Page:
Reporting on the trial of the Nazi war criminal and architect of the Final Solution Adolf Eichmann, the German-Jewish philosopher Hannah Arendt observed that Eichmann may not have realised the scale of the horror he was helping to organise because there were far more participants and bystanders than resistors. During the trial, witnesses were asked whether the Jews had received any help. One witness explained that since anyone who resisted the Nazis would “disappear in silent anonymity,” it would have been “practically useless” to try. Arendt disagreed: “It is true that totalitarian domination tried to establish these holes of oblivion into which all deeds, good and evil, would disappear,” she wrote. “[But] the holes of oblivion do not exist … [N]othing can ever be ‘practically useless,’ at least not in the long run. It would be of great practical usefulness for Germany today, not merely for her prestige abroad but for her sadly confused inner condition, if there were more such stories to be told.”
Eichmann’s legal fees were paid by Francois Genoud, a Swiss Nazi and financier believed to be the banker to Hitler’s henchmen. Later, when Vergès represented Nazi war criminal Klaus Barbie, Genoud was reported to have paid Vergès’s legal fees too. Vergès had spent the Second World War as a volunteer in the Free France army, fighting the Nazis under the command of Charles de Gaulle. But his willingness to represent Barbie in court, and his flamboyant cultivation of the world’s most unpopular political villains, seemed to suggest a disturbing sympathy for the devil.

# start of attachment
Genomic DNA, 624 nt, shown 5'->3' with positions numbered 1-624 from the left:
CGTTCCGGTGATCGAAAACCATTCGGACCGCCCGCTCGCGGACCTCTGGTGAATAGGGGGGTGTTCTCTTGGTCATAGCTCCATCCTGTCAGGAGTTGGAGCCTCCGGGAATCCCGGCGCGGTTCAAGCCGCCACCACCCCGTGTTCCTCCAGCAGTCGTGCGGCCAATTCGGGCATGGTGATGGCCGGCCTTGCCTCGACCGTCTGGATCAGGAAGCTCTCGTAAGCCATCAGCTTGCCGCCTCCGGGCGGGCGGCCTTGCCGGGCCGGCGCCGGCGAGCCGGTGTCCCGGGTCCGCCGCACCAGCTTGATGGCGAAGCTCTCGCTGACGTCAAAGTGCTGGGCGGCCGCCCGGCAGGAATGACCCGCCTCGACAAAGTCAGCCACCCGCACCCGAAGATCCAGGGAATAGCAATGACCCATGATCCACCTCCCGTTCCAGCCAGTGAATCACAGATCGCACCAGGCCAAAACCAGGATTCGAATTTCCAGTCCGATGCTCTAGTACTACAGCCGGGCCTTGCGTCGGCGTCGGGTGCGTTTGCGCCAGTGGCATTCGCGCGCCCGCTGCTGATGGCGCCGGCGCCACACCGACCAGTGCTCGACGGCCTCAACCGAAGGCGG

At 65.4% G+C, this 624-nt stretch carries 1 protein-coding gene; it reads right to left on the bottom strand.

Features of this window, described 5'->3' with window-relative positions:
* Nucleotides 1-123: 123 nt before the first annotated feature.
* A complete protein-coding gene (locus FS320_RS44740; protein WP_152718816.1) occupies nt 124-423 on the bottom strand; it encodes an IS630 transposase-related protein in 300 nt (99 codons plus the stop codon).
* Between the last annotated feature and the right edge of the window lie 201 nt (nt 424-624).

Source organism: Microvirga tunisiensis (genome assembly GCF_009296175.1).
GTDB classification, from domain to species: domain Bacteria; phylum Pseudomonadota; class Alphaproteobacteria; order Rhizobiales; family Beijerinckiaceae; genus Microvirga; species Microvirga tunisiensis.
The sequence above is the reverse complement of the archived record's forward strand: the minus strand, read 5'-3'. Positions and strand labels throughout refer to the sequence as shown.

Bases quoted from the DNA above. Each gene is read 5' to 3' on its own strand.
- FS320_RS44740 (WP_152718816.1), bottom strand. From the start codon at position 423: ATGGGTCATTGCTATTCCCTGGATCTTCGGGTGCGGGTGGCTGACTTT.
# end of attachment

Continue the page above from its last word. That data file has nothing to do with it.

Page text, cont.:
Vergès’s death this year coincided with the 50th anniversary of the publication of Arendt’s Eichmann in Jerusalem: A Report on the Banality of Evil, a book that caused enormous controversy since Arendt refused to demonise Eichmann, but rather depicted him as a very ordinary human. How much have we learned since then about the nature of evil? If Vergès is right, then in a trial the accused is not the only person under scrutiny. Perhaps a trial, like a work of art, prompts us to ask difficult questions about ourselves.
Interview with Jacques Vergès interpreted by Judith Ann Robertson, interpreter / translator